Posts Tagged ‘e-learning’

E-Learning and Knowing – Or Why the Classroom Lecturer Will Rapidly Become Extinct?


Let’s really simplify a complex topic – how we as human beings know – by creating a model of knowing that says there 3 ways that we know.

We Know That – this is the world of facts and ideas. We know these things as chunks of knowledge we can repeat and share with others. This kind of knowing is tested in the academic world by asking us to respond to multiple choice questions and questions that require short essay answers.

We Know How To – this is the world of skills and techniques. It ranges from the simple (e.g. how to add 2 plus 2) – to the complex (e.g. how to lead an organization through a period of profound change).

We Know Why – this is the world of valued consequences and moral understanding. It is as important for giving us insight into why NOT to do things as it is for helping motivate us to do things. It also ranges from the simple (e.g. why not to touch the hot stove) to the complex (e.g. why not to abuse those we love and those we live with). It requires us to have as much insight into consequences as it does into facts and techniques. (1)

Can e-learning address all three kinds of knowing? The simple answer is yes. The more thoughtful one is yes, but how, and with what price and effort?

Here is what I believe.

  1. With 25 years, all Know That learning will be delivered via e-learning.

Today, we can already build e-learning programs that rapidly figure out the learning style of the person currently using the program, and dynamically adapt the delivery of learning material to best suit that person’s learning style. It is not the norm yet, but it soon will be.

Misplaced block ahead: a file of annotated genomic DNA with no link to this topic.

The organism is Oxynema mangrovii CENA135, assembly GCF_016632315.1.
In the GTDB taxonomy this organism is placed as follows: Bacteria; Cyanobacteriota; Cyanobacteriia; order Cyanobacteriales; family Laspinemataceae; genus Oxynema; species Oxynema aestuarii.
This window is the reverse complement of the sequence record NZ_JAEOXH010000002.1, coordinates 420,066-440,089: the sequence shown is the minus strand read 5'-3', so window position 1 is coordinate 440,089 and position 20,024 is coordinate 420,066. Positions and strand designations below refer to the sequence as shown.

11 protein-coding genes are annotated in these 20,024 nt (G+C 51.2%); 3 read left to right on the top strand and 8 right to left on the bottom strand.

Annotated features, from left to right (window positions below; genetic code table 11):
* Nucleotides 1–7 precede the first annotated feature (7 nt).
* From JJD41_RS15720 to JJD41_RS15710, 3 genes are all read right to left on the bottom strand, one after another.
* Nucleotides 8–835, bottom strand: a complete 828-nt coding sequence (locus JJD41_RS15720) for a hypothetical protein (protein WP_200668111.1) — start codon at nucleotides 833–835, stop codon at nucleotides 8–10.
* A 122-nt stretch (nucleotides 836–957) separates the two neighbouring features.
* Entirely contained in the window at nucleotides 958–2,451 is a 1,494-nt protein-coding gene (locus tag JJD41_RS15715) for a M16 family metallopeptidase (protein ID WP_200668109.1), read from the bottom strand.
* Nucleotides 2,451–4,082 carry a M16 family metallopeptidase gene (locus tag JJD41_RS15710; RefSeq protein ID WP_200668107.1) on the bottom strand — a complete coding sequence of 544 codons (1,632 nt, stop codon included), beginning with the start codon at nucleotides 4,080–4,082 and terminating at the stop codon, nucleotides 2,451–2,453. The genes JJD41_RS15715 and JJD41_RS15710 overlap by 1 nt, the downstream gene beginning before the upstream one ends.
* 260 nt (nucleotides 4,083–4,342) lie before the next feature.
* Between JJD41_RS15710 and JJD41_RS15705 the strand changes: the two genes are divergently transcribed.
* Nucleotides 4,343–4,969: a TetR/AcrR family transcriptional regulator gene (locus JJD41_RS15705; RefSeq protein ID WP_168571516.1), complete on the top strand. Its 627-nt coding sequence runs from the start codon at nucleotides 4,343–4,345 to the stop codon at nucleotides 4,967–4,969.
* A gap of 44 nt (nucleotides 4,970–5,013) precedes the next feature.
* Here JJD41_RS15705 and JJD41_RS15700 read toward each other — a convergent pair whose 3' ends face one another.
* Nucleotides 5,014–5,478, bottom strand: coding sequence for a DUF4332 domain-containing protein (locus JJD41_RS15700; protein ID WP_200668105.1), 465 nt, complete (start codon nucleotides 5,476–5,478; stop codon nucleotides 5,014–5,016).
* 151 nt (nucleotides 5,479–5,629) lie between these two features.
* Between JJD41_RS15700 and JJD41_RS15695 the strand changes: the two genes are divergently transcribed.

Once that starts to happen, the classroom lecturer will become extinct. Unfortunately, practically all university professors are still not really clear about this. But then, the non-adaptive ones, who depend on the traditional power structure of the classroom and the punitive power of exams, deserve to become extinct. Bored students, who only pay attention because of the power of these exams, will cheer their demise.

  1. Know How To learning is a more difficult issue. The answer is yes, but ….

We are already seeing the spread of how to e-learning programs in the areas of programming and computer use. As the technology evolving in the computer gaming world becomes more readily available, we will see this technology spread to how to e-learning. Computer simulated application environments will become the norm in how to e-learning.

Real time computer simulated environments coupled with responsive programming that dynamically adapts what is presented to the learner based on the learner’s immediate performance in a simulation are not simple to create. They require combining the skills that make movies with the skills that program computers. It will take talent and money to develop such e-learning programs. They will have to be used by hundreds, even thousands and tens of thousands of users, to create reasonable per delivery unit costs. That can only begin to happen now that the Internet as a delivery tool has become socially pervasive.

Flight simulators are an already existing example of where this kind of e-learning is going. Computer games, whose users rapidly learn the in’s and out’s of the game environment, show us what is possible. All that is missing is teams of creative educators and gaming programmers with the budgets to make this promise real.

Some how to learning will never migrate to e-learning. Skills and competencies involving physical motor skills will always require real world training. Surgery is an example. The perquisite know that learning will be delivered via e-learning. That includes learning the “steps” involved in the applying the skill. But the skill of surgery will be acquired through actually doing it in a closely supervised environment. This will be also be true of other complex skills that combine cognitive knowing with physical doing. Such learning will always require a dynamic “in the moment mentoring / coaching component” that depends a great deal on the personal relationship between learner and teacher.